By Jesse Wood
March 12, 2014. With a full parking lot and a steady stream of customers, Charter Communications’ office in Boone was busier than normal on Wednesday, the morning after the cable company completed its transition to an all-digital network in the High Country region.
Those who do not have set-top boxes associated with the all-digital upgrade on every single TV and those who still plug a cable cord into the back of a TV – and not a set-top box – noticed a blank screen last night or this morning.
Mark Shell was among the more than a dozen people waiting in line on Wednesday morning to retrieve two set-top boxes.
While Shell doesn’t have cable, he said his dad and grandpa called him last night and told them that their cable didn’t work. Since he didn’t have to go to work on Wednesday morning, he decided to pick up two boxes for his family members.
Fred Bowman of Banner Elk was another customer visiting Charter on Wednesday morning. While Bowman knew of the all-digital change in advance, he was out of town for the past five weeks tending to his ill mother. He just recently returned to the High Country. He said while his TV was working last night, it didn’t work this morning.
After a lengthy wait and two set-top boxes in a bag, Bowman said, “I think everybody in the world forgot to get boxes this morning.”
Another person in line was Gary Anderson of Vilas. While he had already had his five set-top boxes, one of those didn’t work property, so he was in town to pick up a new one.
A month ago, Charter began a communications blitz to notify customers of the pending transition by alerting customers on bills, mailers and phone calls and even through commercial spots and forced tuning when turning on the TV.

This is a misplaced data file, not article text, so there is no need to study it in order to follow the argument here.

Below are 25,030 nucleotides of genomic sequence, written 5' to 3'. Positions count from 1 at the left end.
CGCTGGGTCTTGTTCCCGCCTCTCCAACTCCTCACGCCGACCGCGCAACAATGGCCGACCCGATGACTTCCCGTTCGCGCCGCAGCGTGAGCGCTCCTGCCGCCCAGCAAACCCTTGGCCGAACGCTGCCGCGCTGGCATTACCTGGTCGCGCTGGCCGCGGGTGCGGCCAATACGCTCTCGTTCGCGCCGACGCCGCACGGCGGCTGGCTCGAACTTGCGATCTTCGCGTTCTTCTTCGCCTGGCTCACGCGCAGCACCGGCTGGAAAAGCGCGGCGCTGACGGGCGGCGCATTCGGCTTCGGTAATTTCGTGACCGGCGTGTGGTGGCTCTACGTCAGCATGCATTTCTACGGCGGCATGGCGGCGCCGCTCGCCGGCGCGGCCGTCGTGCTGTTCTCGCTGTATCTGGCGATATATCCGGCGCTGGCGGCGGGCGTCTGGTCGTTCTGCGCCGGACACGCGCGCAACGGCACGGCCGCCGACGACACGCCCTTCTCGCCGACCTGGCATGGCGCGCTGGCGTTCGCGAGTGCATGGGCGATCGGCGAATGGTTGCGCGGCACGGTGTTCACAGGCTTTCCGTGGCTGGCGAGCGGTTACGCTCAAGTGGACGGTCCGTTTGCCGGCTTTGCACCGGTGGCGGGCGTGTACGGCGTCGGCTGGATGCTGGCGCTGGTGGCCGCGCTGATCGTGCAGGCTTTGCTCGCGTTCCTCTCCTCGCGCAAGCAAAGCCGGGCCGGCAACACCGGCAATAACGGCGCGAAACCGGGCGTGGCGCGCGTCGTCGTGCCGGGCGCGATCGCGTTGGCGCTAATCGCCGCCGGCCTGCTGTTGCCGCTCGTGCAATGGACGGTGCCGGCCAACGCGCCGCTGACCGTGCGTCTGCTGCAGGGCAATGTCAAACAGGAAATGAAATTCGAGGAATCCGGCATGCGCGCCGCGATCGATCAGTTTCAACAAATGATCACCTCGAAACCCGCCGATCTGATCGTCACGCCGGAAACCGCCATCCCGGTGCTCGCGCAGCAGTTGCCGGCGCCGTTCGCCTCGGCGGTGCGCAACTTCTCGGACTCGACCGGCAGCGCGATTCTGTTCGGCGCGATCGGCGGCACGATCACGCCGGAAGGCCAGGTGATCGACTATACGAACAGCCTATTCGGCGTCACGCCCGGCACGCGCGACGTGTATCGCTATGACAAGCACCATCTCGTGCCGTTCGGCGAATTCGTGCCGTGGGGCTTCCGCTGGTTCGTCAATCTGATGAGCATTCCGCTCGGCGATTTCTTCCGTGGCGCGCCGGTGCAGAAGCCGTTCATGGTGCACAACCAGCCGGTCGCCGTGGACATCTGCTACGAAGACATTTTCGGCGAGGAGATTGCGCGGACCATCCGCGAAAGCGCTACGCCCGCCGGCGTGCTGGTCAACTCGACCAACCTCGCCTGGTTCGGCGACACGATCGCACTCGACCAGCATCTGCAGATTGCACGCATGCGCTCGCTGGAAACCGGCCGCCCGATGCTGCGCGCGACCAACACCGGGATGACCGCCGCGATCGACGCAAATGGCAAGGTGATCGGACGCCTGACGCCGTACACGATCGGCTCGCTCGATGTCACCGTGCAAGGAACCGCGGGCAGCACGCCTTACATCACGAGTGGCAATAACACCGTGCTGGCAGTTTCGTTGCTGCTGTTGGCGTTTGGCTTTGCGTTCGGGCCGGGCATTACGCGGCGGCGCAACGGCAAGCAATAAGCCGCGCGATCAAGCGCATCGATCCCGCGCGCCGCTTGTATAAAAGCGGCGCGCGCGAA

Charter Communications touts the change by adding that customers will have access to Video On Demand, “200 high-definition (HD) channels, better picture quality and significantly faster Internet speeds” as the company completes its move to an all-digital network through the first half of 2014. Once the digital upgrade is completed, a Charter press release states, then residential Internet speed will double from 30 Mbps to 60 Mbps at no additional charge.
So far, Charter has completed the upgrades in several markets of its 29-state footprint: parts of Michigan, Missouri, Texas, California, South Carolina and Massachusetts.
Patti Michel, director of regional communications for Charter, said that more than 90 percent of Charter customers in North Carolina and Virginia have adopted the digital devices for at least one television in their home. However, each customer must have a Charter-issued digital set-top box for each television at the residence.
Michel added that customers may obtain the set-top boxes through the mail by calling 1-888-438-2427 to request a self-installation kit or in person by picking up the equipment from the 755 George Wilson Road location in Boone. Charter also offers 24/7 tech support for customers installing the devices.
While a Charter press release noted that customers may receive boxes at no cost for one, two or five years depending on the “customer’s programming package and other qualifying factors,” the St. Louis Post-Dispatch reported more specifically that:
- Customers currently on the “digital” service tier may receive one additional free box for one year.
- Those on Charter’s “limited basic” service are eligible to receive two free boxes for two years.
- “Limited Basic” customers who qualify for Medicaid may receive two free boxes for up to five years.
- Customers with “expanded basic” service are eligible to receive two free boxes for one year.
- Charter charges $6.99 per month to rent boxes over those limits.
Customers may visit www.charter.com/digitalnow or call 1-888-GET-CHARTER (1-888-438-2427) for more information.